• So Many Dreams Swinging out of the Blue – Oh Let Them Come True

    August 9th 2016. CAC returning volunteer Frederick Schwarzmaier wrote about his time in Malawi with the Banda Bola Foundation.

    “We lack messages that reach the households for active participation in matters like early marriage, school drop-outs, Tuberculosis and Malaria deaths, HIV/AIDS, domestic violence and sanitation issues” proclaimed Judith Manda, the chairperson of Malengamzoma Women Empowerment Forum, on the first day of our ‘ASK for Choice’ program that focuses on gender equality and female empowerment. We quickly found that it would be vital to address the topics of child rights, women’s rights and health & wellness with fun, far-reaching and universally applicable games throughout our programs in Chituka Village. During the program we thoroughly enjoyed the support and advice of our local partner Keni Banda, co-founder of the NCAA Women’s Soccer Division, a persistent fighter of inequality in his homeland.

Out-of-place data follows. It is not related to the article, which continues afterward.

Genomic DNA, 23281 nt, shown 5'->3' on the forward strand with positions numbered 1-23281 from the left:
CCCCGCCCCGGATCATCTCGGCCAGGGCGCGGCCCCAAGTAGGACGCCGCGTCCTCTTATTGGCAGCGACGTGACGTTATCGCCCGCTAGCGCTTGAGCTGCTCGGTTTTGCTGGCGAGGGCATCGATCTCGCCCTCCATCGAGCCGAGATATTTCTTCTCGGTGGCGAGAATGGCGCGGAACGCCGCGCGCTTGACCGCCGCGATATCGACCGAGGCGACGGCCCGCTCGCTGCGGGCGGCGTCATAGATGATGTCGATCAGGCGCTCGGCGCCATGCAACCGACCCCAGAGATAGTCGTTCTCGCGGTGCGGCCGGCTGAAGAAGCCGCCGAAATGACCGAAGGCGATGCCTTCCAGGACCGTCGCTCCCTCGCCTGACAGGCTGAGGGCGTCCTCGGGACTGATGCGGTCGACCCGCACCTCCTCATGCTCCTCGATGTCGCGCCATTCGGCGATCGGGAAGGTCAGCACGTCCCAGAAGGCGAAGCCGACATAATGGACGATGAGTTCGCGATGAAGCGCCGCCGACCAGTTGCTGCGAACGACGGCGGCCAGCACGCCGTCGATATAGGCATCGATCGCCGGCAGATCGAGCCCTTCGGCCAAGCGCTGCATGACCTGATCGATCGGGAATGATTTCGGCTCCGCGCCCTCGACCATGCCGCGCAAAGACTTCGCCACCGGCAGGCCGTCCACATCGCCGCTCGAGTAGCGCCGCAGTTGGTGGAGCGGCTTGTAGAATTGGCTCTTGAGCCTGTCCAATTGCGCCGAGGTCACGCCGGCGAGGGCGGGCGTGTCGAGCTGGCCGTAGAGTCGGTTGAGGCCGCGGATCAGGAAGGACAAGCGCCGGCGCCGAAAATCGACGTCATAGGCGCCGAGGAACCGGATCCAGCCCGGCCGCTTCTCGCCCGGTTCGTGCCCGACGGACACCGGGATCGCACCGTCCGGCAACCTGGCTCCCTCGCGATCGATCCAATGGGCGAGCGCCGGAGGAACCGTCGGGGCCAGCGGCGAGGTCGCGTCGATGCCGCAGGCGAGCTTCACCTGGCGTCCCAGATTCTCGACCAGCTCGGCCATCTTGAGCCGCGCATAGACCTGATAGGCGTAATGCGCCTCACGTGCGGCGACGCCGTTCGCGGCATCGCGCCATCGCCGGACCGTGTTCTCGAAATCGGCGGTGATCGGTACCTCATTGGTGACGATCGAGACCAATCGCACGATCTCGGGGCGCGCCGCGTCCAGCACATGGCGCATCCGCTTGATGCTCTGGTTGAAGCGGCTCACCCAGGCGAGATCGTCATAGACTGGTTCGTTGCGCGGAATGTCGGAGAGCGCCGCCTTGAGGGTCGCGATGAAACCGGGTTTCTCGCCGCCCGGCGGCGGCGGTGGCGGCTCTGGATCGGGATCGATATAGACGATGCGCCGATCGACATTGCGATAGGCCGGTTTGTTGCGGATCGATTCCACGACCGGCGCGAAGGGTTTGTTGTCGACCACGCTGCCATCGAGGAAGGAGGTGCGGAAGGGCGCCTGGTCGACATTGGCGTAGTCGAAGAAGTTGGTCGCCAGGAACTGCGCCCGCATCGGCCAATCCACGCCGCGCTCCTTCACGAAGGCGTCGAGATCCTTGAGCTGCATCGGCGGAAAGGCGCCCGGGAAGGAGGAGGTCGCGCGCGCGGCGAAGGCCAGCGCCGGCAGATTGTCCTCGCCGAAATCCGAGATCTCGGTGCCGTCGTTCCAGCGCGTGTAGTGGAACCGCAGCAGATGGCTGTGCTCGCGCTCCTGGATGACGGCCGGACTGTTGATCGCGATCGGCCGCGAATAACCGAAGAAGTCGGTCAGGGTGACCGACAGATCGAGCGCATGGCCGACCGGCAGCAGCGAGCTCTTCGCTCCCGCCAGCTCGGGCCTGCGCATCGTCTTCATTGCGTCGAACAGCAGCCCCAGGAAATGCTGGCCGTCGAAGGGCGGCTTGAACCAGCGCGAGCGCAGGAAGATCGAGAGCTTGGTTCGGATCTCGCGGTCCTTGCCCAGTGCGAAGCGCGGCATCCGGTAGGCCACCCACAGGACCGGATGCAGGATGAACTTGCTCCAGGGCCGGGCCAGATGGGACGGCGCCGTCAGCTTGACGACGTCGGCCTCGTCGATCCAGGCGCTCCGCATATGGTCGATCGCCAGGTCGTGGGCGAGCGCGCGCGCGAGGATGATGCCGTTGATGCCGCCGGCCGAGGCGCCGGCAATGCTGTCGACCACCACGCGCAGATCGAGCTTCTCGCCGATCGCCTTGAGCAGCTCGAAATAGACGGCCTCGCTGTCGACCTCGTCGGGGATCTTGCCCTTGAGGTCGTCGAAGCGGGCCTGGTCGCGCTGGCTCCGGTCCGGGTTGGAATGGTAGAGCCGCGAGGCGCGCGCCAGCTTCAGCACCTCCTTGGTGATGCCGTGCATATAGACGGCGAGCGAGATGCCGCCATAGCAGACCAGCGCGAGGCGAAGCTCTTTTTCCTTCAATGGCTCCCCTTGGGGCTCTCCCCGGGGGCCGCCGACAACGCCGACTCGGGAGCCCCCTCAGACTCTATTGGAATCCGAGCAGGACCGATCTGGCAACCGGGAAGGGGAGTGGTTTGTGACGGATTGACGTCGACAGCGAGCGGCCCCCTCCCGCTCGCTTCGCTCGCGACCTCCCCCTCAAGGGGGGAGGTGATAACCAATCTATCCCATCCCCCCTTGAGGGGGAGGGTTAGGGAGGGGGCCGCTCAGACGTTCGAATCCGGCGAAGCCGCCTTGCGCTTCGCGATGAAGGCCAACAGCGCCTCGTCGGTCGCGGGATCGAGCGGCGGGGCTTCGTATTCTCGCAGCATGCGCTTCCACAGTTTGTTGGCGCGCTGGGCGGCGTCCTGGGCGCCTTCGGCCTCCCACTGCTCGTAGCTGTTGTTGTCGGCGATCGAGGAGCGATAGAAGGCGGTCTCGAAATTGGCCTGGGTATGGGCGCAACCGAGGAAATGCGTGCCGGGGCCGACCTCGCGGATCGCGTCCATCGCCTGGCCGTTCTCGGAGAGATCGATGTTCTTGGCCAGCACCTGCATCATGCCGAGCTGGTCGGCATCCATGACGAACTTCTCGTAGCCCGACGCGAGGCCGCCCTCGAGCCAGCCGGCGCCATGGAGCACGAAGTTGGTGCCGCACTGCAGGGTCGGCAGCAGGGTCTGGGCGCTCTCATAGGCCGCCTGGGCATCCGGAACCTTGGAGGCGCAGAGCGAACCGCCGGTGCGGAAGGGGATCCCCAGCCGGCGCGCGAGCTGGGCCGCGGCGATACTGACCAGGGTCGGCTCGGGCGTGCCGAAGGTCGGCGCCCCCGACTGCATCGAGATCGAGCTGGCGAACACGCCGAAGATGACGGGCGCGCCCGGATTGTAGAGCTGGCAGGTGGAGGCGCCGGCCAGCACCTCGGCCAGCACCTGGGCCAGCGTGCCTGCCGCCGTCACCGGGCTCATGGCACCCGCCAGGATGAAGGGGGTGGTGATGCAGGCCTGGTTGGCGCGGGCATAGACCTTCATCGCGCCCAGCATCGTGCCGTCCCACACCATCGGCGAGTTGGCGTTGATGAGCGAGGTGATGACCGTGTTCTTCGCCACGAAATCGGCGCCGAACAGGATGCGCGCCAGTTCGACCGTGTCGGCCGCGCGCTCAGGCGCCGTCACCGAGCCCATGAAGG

It aches hearing stories about children, especially girls, dropping out of school because of early marriage or pregnancy – often suppressed by their male counterparts. Commonly uttered statements like “Mothers desperately wishing for grandchildren” or “We need our children as working power” are entirely egotistical  and short-sighted. It comes as no surprise that Malawi has a female literacy rate of only 58.6% compared to the global average of 82.7%. Denying children the right to education forces them down an alley of broken dreams and uncertainty. Affected children will likely never have the chance to make up for their lost years in school – particularly in countries like Malawi where opportunity is a scarce commodity. People focus too much on the short-term benefits while also lacking foresight. This may seem rational to many as benefits can be realized promptly. However, sustainable success will fail to happen when people act for their own benefit and interest –  admittedly this is a subliminal process as fear and uncertainty are driving factors when making those decisions. Nonetheless, as Barack Obama said before he was inaugurated, “We must ask not just ‘Is it profitable?’ but ‘Is it right?’”. I don’t claim this pointing at Malawian grown-ups but to every adult in the world. We have reached the point where when something does not make money, it is not a priority. Too often we tend to undermine and neglect long-term as well as indirect benefits. We need to restructure our society, how it is set up and re-prioritize what values are important. Profit of the individual should never be more important than education and human life. The fact that it is, is a problem.